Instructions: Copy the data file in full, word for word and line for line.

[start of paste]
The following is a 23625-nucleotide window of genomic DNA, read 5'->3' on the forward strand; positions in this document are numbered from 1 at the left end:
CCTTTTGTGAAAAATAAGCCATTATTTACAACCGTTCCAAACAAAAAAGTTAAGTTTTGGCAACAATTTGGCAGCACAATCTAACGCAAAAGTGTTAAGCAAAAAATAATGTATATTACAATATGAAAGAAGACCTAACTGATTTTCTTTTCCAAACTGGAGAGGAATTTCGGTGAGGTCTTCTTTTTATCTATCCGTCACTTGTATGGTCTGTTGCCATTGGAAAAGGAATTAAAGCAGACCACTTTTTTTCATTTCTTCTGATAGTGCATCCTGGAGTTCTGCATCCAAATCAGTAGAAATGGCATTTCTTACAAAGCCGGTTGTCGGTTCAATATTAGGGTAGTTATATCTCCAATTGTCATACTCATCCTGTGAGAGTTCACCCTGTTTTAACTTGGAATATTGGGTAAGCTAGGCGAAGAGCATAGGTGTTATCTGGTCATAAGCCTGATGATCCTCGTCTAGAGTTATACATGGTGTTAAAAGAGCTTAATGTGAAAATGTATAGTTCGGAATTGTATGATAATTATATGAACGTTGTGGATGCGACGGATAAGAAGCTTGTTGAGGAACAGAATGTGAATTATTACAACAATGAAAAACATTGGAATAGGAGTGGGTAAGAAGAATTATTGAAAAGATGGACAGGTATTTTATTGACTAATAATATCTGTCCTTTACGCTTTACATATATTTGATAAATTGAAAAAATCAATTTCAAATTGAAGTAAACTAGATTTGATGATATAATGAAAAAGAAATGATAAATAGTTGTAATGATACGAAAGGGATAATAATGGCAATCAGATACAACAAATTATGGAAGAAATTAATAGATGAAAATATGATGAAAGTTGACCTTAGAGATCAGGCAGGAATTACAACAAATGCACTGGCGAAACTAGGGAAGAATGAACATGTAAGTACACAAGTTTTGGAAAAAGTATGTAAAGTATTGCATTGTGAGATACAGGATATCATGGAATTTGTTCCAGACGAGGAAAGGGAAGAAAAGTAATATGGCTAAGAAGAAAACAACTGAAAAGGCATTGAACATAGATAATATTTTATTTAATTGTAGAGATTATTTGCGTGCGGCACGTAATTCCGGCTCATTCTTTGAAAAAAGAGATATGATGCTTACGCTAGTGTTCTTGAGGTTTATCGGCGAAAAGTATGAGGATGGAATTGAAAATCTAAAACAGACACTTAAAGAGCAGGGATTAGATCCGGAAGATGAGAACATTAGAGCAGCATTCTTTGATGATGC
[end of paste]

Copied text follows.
The following is a 23625-nucleotide window of genomic DNA, read 5'->3' on the forward strand; positions in this document are numbered from 1 at the left end:
CCTTTTGTGAAAAATAAGCCATTATTTACAACCGTTCCAAACAAAAAAGTTAAGTTTTGGCAACAATTTGGCAGCACAATCTAACGCAAAAGTGTTAAGCAAAAAATAATGTATATTACAATATGAAAGAAGACCTAACTGATTTTCTTTTCCAAACTGGAGAGGAATTTCGGTGAGGTCTTCTTTTTATCTATCCGTCACTTGTATGGTCTGTTGCCATTGGAAAAGGAATTAAAGCAGACCACTTTTTTTCATTTCTTCTGATAGTGCATCCTGGAGTTCTGCATCCAAATCAGTAGAAATGGCATTTCTTACAAAGCCGGTTGTCGGTTCAATATTAGGGTAGTTATATCTCCAATTGTCATACTCATCCTGTGAGAGTTCACCCTGTTTTAACTTGGAATATTGGGTAAGCTAGGCGAAGAGCATAGGTGTTATCTGGTCATAAGCCTGATGATCCTCGTCTAGAGTTATACATGGTGTTAAAAGAGCTTAATGTGAAAATGTATAGTTCGGAATTGTATGATAATTATATGAACGTTGTGGATGCGACGGATAAGAAGCTTGTTGAGGAACAGAATGTGAATTATTACAACAATGAAAAACATTGGAATAGGAGTGGGTAAGAAGAATTATTGAAAAGATGGACAGGTATTTTATTGACTAATAATATCTGTCCTTTACGCTTTACATATATTTGATAAATTGAAAAAATCAATTTCAAATTGAAGTAAACTAGATTTGATGATATAATGAAAAAGAAATGATAAATAGTTGTAATGATACGAAAGGGATAATAATGGCAATCAGATACAACAAATTATGGAAGAAATTAATAGATGAAAATATGATGAAAGTTGACCTTAGAGATCAGGCAGGAATTACAACAAATGCACTGGCGAAACTAGGGAAGAATGAACATGTAAGTACACAAGTTTTGGAAAAAGTATGTAAAGTATTGCATTGTGAGATACAGGATATCATGGAATTTGTTCCAGACGAGGAAAGGGAAGAAAAGTAATATGGCTAAGAAGAAAACAACTGAAAAGGCATTGAACATAGATAATATTTTATTTAATTGTAGAGATTATTTGCGTGCGGCACGTAATTCCGGCTCATTCTTTGAAAAAAGAGATATGATGCTTACGCTAGTGTTCTTGAGGTTTATCGGCGAAAAGTATGAGGATGGAATTGAAAATCTAAAACAGACACTTAAAGAGCAGGGATTAGATCCGGAAGATGAGAACATTAGAGCAGCATTCTTTGATGATGC